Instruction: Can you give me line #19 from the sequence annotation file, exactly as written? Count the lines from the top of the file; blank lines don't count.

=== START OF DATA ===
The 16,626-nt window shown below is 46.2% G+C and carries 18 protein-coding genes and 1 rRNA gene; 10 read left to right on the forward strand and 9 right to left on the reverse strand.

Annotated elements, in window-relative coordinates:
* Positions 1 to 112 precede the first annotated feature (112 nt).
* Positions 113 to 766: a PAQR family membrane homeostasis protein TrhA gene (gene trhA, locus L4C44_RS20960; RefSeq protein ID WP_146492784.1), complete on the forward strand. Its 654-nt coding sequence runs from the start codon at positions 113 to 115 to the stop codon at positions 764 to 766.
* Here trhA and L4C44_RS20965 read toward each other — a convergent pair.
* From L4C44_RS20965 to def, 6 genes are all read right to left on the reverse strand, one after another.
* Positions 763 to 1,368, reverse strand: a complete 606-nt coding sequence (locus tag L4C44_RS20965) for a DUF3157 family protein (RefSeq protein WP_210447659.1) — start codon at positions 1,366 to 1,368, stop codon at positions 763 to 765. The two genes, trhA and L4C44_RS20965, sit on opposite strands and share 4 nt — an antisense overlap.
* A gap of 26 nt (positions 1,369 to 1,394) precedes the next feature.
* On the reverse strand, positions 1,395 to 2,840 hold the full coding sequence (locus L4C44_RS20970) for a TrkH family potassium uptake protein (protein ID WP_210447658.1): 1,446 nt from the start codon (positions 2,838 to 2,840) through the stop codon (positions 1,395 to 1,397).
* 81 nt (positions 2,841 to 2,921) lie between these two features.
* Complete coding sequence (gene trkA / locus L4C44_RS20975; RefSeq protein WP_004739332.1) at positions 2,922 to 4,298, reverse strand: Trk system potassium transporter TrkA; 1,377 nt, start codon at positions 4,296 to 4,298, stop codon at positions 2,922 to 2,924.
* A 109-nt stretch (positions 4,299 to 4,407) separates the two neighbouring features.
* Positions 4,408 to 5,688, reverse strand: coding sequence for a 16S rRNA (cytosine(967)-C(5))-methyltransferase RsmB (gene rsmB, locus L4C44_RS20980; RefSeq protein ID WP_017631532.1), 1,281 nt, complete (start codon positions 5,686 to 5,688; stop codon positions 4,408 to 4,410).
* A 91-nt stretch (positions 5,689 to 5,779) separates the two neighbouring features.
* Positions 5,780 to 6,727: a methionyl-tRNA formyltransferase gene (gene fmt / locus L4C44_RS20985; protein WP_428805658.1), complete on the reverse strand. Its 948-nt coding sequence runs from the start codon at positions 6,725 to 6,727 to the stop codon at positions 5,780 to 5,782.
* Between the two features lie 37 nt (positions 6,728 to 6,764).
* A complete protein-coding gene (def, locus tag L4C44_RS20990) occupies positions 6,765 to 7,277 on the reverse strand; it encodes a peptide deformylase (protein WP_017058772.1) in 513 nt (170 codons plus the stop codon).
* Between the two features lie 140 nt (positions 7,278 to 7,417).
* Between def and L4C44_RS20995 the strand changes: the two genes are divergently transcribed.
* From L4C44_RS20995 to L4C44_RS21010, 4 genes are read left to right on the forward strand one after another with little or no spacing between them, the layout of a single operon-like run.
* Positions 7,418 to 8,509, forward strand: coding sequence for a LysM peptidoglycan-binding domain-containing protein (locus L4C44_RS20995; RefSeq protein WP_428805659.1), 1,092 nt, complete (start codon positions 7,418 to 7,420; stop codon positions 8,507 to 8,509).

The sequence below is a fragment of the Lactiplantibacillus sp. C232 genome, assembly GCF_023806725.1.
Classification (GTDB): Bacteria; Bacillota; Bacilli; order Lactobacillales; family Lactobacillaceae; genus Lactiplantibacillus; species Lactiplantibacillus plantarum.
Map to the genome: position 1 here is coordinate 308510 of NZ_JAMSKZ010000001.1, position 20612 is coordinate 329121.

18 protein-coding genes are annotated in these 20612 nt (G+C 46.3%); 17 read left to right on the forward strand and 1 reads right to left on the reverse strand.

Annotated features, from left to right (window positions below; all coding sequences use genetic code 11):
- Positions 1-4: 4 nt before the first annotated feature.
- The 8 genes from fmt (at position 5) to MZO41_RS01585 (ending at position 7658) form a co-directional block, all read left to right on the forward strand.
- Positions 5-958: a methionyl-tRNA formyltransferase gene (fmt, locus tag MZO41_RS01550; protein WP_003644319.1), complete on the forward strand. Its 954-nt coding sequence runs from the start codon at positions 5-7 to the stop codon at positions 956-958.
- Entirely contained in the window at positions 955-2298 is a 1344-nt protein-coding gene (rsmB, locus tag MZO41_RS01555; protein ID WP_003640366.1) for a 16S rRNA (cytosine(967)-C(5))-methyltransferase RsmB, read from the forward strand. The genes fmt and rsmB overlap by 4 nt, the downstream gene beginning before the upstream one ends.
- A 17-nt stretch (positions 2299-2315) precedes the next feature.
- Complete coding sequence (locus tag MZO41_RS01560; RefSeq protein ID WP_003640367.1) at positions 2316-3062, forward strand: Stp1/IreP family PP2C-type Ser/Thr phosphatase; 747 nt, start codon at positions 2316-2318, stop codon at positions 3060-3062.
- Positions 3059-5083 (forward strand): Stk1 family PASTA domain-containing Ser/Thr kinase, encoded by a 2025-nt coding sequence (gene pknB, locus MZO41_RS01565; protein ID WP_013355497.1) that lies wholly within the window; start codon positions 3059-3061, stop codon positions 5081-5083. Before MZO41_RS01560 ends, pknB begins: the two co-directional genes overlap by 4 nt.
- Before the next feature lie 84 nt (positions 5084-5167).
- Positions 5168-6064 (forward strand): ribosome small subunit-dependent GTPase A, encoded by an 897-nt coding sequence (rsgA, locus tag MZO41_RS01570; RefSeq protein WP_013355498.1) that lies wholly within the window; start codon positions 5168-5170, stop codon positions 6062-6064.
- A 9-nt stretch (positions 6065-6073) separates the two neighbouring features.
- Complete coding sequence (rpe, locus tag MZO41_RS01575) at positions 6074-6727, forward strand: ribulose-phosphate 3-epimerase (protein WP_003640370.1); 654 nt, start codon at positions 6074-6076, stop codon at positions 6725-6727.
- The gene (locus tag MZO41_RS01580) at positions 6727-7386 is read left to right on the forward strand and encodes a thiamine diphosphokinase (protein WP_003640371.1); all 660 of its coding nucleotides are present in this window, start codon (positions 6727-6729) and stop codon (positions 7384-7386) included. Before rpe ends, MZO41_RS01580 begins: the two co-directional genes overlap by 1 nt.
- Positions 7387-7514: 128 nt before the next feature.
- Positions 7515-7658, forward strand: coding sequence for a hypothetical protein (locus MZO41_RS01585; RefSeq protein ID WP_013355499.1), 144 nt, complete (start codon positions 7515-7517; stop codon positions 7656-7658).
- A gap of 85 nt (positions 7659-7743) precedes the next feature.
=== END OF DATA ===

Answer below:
* Between def and L4C44_RS20995 the strand changes: the two genes are divergently transcribed.